The claim after "I see what he's saying" obviously bears little resemblance to what Al Gore is saying.  It's funny, in fact, how often that claim–oh, I see what you're saying!–precedes a straw man.  It's like a straw man warning.  

Anyway, back to what I was saying.   The straw man fallacy admits of a couple of variations.  You might call the most common variation the "misrepresentation" form.  It consists in the distortion of an opponent's actual position.  Take the above example.  Al Gore argues for more sensible carbon policies, but he does not advocate the rapid elimination of the automobile.  Another form, recently discussed by Bob Talisse and Scott Aikin, involves selecting the worst of an opponent's argument for attack.  This one lacks the outright stupidity or dishonesty of the misrepresentation form, although it involves the false claim that the weak argument is the strongest one.  Talisse and Aikin call this "the weak man" argument. One other common form of the straw man, the one I see today in the work of a dear friend of the NonSequitur dot com, involves completely inventing an opponent and an opponent's argument, and then attacking that and claiming victory.  Call this the hollow man argument.

This is just what George Will does today.  He writes:

Reactionary liberalism, the ideology of many Democrats, holds that inconvenient rights, such as secret ballots in unionization elections, should be repealed; that existing failures, such as GM, should be preserved; and, with special perversity, that repealed mistakes, such as the "fairness doctrine," should be repeated. That Orwellian name was designed to disguise the doctrine's use as the government's instrument for preventing fair competition in the broadcasting of political commentary.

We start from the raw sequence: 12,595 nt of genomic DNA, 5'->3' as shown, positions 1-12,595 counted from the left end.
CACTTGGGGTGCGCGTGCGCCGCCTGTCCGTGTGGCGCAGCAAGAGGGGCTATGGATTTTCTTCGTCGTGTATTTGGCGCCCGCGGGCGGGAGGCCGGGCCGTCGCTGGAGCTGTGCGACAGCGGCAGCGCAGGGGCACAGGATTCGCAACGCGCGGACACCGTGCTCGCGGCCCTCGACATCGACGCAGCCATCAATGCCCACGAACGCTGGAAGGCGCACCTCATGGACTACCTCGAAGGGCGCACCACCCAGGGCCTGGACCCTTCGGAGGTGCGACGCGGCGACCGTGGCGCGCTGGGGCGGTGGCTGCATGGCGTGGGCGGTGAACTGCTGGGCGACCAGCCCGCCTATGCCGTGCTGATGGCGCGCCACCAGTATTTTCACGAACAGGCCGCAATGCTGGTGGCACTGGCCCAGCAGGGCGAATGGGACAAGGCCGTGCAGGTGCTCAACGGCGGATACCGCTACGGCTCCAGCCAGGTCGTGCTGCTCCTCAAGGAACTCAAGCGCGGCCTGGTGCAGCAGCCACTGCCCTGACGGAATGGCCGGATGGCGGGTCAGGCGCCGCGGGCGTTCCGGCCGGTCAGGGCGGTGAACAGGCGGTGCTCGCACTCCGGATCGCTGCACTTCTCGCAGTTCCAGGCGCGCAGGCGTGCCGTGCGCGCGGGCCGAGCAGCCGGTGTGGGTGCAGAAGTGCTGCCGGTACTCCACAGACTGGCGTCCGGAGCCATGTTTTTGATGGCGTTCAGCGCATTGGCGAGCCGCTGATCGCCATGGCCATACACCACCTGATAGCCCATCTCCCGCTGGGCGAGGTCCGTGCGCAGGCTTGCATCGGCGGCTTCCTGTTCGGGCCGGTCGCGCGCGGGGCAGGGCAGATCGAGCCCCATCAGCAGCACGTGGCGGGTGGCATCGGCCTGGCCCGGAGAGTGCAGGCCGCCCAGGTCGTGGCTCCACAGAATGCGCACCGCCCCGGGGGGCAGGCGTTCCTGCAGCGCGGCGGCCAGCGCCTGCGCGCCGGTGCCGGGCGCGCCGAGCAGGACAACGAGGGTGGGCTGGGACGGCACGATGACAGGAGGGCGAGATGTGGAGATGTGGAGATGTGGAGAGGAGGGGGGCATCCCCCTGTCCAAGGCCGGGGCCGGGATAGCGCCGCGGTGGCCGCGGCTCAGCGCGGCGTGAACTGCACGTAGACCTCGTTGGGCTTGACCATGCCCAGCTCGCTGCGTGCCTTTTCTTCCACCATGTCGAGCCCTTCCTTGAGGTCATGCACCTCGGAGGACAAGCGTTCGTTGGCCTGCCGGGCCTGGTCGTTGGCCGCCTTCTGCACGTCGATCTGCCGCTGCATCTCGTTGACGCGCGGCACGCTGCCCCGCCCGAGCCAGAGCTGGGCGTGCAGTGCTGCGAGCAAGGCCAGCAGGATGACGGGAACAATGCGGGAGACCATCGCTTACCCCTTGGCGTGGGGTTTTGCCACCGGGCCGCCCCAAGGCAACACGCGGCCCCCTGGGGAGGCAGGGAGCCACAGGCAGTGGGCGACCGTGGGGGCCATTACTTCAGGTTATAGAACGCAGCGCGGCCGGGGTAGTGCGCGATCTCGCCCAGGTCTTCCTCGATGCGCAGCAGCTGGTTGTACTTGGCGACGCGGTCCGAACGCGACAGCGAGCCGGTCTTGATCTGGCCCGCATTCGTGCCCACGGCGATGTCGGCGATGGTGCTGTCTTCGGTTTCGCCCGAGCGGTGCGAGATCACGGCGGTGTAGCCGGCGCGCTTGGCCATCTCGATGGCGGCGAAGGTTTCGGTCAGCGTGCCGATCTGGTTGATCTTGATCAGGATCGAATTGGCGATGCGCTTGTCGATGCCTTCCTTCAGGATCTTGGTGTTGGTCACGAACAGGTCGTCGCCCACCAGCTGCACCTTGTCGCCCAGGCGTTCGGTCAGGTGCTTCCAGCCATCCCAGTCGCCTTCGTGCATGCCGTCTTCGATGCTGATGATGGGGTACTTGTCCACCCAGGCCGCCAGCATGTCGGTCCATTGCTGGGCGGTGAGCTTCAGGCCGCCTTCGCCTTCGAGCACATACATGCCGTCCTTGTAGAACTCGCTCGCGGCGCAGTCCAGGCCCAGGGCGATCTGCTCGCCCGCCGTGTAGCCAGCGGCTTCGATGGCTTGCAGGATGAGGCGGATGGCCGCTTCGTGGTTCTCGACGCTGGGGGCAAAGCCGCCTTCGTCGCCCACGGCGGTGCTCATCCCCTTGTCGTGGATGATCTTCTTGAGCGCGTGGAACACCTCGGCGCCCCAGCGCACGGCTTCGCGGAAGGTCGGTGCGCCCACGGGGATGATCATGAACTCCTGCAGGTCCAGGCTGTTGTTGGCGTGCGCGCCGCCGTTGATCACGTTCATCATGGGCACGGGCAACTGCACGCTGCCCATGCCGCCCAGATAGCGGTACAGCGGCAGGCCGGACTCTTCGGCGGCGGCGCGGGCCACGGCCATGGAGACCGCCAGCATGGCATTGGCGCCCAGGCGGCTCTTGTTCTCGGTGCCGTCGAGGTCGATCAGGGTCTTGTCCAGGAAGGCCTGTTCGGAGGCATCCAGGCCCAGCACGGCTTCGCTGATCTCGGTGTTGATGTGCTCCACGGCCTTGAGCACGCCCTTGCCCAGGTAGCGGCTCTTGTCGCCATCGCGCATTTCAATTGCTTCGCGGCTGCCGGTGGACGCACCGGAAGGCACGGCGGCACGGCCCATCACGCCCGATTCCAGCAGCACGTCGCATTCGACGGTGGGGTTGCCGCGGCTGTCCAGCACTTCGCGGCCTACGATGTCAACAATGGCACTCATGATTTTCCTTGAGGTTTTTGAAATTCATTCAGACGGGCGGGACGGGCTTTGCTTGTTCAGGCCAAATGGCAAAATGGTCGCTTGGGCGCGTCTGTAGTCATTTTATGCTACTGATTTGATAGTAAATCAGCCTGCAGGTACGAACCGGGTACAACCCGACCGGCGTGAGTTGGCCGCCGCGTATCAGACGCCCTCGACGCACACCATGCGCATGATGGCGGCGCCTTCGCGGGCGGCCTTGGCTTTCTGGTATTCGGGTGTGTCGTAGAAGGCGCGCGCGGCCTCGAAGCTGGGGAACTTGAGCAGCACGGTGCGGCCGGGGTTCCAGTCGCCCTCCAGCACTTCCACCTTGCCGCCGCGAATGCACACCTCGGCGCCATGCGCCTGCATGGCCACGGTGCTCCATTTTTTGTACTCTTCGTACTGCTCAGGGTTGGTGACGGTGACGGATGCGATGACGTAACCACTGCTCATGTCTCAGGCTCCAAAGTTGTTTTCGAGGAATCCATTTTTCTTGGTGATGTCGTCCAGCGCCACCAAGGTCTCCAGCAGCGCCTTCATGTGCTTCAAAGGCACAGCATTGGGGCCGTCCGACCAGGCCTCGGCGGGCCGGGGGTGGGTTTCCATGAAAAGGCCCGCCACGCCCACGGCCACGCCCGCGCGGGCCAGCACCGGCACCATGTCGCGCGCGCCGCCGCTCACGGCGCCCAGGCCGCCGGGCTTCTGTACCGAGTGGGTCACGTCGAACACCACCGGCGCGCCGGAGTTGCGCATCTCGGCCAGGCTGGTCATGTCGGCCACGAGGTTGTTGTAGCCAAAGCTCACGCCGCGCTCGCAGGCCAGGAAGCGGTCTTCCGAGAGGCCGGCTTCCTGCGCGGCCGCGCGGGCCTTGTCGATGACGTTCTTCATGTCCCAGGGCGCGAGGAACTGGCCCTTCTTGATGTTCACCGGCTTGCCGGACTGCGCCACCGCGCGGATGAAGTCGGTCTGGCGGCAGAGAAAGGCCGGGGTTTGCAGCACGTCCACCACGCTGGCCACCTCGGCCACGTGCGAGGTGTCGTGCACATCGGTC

Because liberals have been even less successful in competing with conservatives on talk radio than Detroit has been in competing with its rivals, liberals are seeking intellectual protectionism in the form of regulations that suppress ideological rivals. If liberals advertise their illiberalism by reimposing the fairness doctrine, the Supreme Court might revisit its 1969 ruling that the fairness doctrine is constitutional. The court probably would dismay reactionary liberals by reversing that decision on the ground that the world has changed vastly, pertinently and for the better.

The only problem is that, as has been pointed out all over the place, no one advocates the fairness doctrine.  Will doesn't even name one person who supports the fairness doctrine in his article.  Yet he concludes:

If reactionary liberals, unsatisfied with dominating the mainstream media, academia and Hollywood, were competitive on talk radio, they would be uninterested in reviving the fairness doctrine. Having so sullied liberalism's name that they have taken to calling themselves progressives, liberals are now ruining the reputation of reactionaries, which really is unfair. 

This is really appalling, even for Will.  Normally he can muster at least a straw man.  But I wonder whether his inability to find someone to slime is a step forward or a step backward.